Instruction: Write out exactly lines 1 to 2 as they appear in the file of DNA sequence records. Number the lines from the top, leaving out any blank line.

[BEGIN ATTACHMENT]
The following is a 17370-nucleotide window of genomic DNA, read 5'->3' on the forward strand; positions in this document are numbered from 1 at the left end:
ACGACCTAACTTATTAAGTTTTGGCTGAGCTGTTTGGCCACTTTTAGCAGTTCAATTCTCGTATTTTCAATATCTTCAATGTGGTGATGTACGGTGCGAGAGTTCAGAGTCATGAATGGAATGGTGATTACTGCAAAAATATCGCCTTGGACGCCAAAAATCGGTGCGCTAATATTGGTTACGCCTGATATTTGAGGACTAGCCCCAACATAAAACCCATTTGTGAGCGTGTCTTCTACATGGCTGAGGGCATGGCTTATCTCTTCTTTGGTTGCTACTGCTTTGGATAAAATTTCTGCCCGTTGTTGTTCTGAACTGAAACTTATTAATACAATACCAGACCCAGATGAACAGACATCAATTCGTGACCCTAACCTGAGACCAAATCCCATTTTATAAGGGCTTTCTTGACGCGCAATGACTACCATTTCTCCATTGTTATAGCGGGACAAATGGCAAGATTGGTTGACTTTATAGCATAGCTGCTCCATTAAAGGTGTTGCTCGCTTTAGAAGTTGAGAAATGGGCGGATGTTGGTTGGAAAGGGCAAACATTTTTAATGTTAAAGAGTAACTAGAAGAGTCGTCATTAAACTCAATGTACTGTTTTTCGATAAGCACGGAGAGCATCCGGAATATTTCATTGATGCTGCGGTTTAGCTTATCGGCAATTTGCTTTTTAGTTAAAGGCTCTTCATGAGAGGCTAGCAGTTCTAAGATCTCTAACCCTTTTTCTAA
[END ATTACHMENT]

The following is a 17370-nucleotide window of genomic DNA, read 5'->3' on the forward strand; positions in this document are numbered from 1 at the left end:
ACGACCTAACTTATTAAGTTTTGGCTGAGCTGTTTGGCCACTTTTAGCAGTTCAATTCTCGTATTTTCAATATCTTCAATGTGGTGATGTACGGTGCGAGAGTTCAGAGTCATGAATGGAATGGTGATTACTGCAAAAATATCGCCTTGGACGCCAAAAATCGGTGCGCTAATATTGGTTACGCCTGATATTTGAGGACTAGCCCCAACATAAAACCCATTTGTGAGCGTGTCTTCTACATGGCTGAGGGCATGGCTTATCTCTTCTTTGGTTGCTACTGCTTTGGATAAAATTTCTGCCCGTTGTTGTTCTGAACTGAAACTTATTAATACAATACCAGACCCAGATGAACAGACATCAATTCGTGACCCTAACCTGAGACCAAATCCCATTTTATAAGGGCTTTCTTGACGCGCAATGACTACCATTTCTCCATTGTTATAGCGGGACAAATGGCAAGATTGGTTGACTTTATAGCATAGCTGCTCCATTAAAGGTGTTGCTCGCTTTAGAAGTTGAGAAATGGGCGGATGTTGGTTGGAAAGGGCAAACATTTTTAATGTTAAAGAGTAACTAGAAGAGTCGTCATTAAACTCAATGTACTGTTTTTCGATAAGCACGGAGAGCATCCGGAATATTTCATTGATGCTGCGGTTTAGCTTATCGGCAATTTGCTTTTTAGTTAAAGGCTCTTCATGAGAGGCTAGCAGTTCTAAGATCTCTAACCCTTTTTCTAA